Nationals’ Trea Turner is the latest MLB player to have ugly tweets uncovered
Washington Nationals shortstop Trea Turner became the latest Major League Baseball player unable to outrun his online history Sunday when some tweets resurfaced that included racially insensitive language and homophobic slurs. The tweets were sent in 2011 and 2012 while he was playing collegiate baseball at North Carolina State.
“There are no excuses for my insensitive and offensive language on Twitter,” Turner said in a statement released by the Nationals. “I am sincerely sorry for those tweets and apologize wholeheartedly. I believe people who know me understand those regrettable actions do not reflect my values or who I am. But I understand the hurtful nature of such language and am sorry to have brought any negative light to the Nationals organization, myself or the game I love.”
The offensive messages surfaced after a Nationals-centric Twitter account earlier Sunday dug up racist and homophobic tweets sent by Atlanta Braves starter Sean Newcomb years ago. Another account retaliated with Turner’s tweets. Newcomb acknowledged sending the tweets attributed to his account and said he regretted them.
In the hours after Turner’s tweets emerged, they started disappearing, replaced with the message that they had been deleted.
“I have spoken with Trea regarding the tweets that surfaced earlier tonight,” Nationals General Manager Mike Rizzo said in a separate statement. “He understands that his comments — regardless of when they were posted — are inexcusable and is taking full responsibility for his actions. The Nationals organization does not condone discrimination in any form, and his comments do not in any way reflect the values of our club. Trea has been a good teammate and model citizen in our clubhouse, and these comments are not indicative of how he has conducted himself while part of our team. He has apologized to me and to the organization for his comments.”
During the MLB All-Star Game at Nationals Park earlier this month, Milwaukee Brewers reliever Josh Hader’s old racist and homophobic tweets seized the spotlight, forcing the Maryland native to apologize publicly amid heated debate about the age at which overt racism starts qualifying as a knock against someone’s character. A few days after those tweets became public, Hader received a standing ovation from his home crowd at Miller Park.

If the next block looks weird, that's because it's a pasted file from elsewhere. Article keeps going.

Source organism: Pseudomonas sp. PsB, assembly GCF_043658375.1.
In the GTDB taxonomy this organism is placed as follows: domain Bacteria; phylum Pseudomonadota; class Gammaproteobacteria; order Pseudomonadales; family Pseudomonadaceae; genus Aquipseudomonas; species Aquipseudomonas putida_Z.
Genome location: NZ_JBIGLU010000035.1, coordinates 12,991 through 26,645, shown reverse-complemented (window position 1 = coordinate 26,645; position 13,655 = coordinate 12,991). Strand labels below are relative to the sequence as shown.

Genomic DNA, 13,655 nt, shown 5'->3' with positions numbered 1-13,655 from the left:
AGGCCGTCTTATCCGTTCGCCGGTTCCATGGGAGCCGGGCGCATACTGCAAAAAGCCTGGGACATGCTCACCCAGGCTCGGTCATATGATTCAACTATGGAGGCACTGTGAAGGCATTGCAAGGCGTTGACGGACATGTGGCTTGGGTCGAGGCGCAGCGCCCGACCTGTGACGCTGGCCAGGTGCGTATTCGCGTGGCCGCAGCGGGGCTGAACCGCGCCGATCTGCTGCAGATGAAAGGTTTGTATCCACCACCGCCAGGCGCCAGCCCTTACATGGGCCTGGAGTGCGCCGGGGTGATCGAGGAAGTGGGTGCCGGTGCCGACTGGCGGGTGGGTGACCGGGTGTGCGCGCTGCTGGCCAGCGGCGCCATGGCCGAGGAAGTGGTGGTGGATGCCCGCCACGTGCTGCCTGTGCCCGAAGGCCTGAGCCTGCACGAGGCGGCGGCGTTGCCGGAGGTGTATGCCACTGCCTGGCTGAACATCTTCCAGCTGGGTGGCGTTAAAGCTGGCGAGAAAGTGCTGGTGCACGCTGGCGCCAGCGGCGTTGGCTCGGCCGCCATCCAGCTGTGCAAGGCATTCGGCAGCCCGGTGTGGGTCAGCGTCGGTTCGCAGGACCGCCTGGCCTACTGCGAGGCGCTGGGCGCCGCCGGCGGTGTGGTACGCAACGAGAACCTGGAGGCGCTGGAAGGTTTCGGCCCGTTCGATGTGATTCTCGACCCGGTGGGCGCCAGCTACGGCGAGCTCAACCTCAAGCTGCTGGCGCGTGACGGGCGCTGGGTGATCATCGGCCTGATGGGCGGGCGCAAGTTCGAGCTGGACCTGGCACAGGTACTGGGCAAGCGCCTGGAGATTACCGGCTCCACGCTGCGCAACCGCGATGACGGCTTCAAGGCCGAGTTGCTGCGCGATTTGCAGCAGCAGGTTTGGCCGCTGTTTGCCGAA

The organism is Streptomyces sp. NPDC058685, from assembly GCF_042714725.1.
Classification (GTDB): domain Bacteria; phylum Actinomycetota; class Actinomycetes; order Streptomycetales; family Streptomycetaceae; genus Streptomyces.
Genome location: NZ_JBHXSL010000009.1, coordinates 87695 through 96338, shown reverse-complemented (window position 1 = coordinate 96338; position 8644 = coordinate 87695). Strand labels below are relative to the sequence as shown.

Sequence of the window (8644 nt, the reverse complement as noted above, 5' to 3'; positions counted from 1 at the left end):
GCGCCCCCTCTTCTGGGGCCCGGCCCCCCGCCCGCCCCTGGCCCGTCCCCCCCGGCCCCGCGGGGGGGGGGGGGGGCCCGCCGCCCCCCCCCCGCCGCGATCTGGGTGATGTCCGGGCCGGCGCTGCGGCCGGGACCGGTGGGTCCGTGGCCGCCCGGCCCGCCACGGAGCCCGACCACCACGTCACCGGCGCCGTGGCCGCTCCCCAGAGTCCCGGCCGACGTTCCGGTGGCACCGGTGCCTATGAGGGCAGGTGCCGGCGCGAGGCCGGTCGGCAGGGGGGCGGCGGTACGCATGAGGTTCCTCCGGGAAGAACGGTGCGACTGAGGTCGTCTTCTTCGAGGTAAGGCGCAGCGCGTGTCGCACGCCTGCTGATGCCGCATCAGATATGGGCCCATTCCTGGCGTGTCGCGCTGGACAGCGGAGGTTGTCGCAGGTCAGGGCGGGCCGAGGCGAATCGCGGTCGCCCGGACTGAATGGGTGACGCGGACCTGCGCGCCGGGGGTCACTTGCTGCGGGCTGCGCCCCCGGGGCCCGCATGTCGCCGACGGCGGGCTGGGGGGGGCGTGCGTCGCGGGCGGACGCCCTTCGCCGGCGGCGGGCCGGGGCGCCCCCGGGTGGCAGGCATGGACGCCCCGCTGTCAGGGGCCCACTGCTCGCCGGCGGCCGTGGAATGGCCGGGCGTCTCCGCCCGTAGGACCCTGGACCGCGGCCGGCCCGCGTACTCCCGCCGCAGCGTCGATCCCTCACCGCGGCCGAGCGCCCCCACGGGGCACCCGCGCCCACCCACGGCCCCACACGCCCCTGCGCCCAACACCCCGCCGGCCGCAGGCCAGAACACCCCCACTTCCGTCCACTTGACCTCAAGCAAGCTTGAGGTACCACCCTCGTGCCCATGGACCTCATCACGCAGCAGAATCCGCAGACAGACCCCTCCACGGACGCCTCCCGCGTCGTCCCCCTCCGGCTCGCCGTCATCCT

Two of Turner’s resurfaced tweets were replies in which acquaintances were called homophobic slurs. In another, the tweet reads “unless ur gay” in a reply to a former North Carolina State teammate. A fourth tweet suggests that if a woman working at a drive-through were to ask who the (homophobic slur) in the back of a car was, it would be Turner. A fifth tweet reads, “Once u go black, u gonna need a wheelchair,” a line from the movie “White Chicks.”
Turner lends his time to MLB’s “Shred Hate” program, an anti-bullying initiative for which he is featured in an ad that runs on national networks and at Nationals Park. In a meeting with kids at a Shred Hate event this May, Turner said the following, according to MLB.com:
“Be yourself. You are who you are, and be proud of it. And rely on your friends and family. A lot of people that bully or whatever it may be, people that don’t know you, classmates or a lot of stuff is from people who don’t know who you are and what your values and morals are.”
Turner is in the midst of an up-and-down season in which he is hitting .265 with 24 stolen bases. He was named a Final Vote candidate for the All-Star Game but lost out to Brewers slugger Jesus Aguilar. Last week, Turner was named the Nationals’ recipient of the Heart and Hustle Award, as voted on by former players. Later that same day, Nationals Manager Dave Martinez benched Turner for not running out a bunt. Turner answered for the play and admitted he should have run to first.
Turner, 25, grew up in South Florida and played college baseball for the Wolfpack before becoming the first-round choice of the Padres in the 2014 MLB draft. The Nationals traded for him in the winter of 2014, and he burst onto the scene in 2016 with an explosive second half that earned him rookie of the year consideration.
For the struggling Nationals, who spent this weekend splitting a series with the last-place Marlins amid rumors that management is considering a sell-off before Tuesday’s trade deadline, the resurfaced tweets represent the latest in a barrage of negativity they cannot seem to shake.
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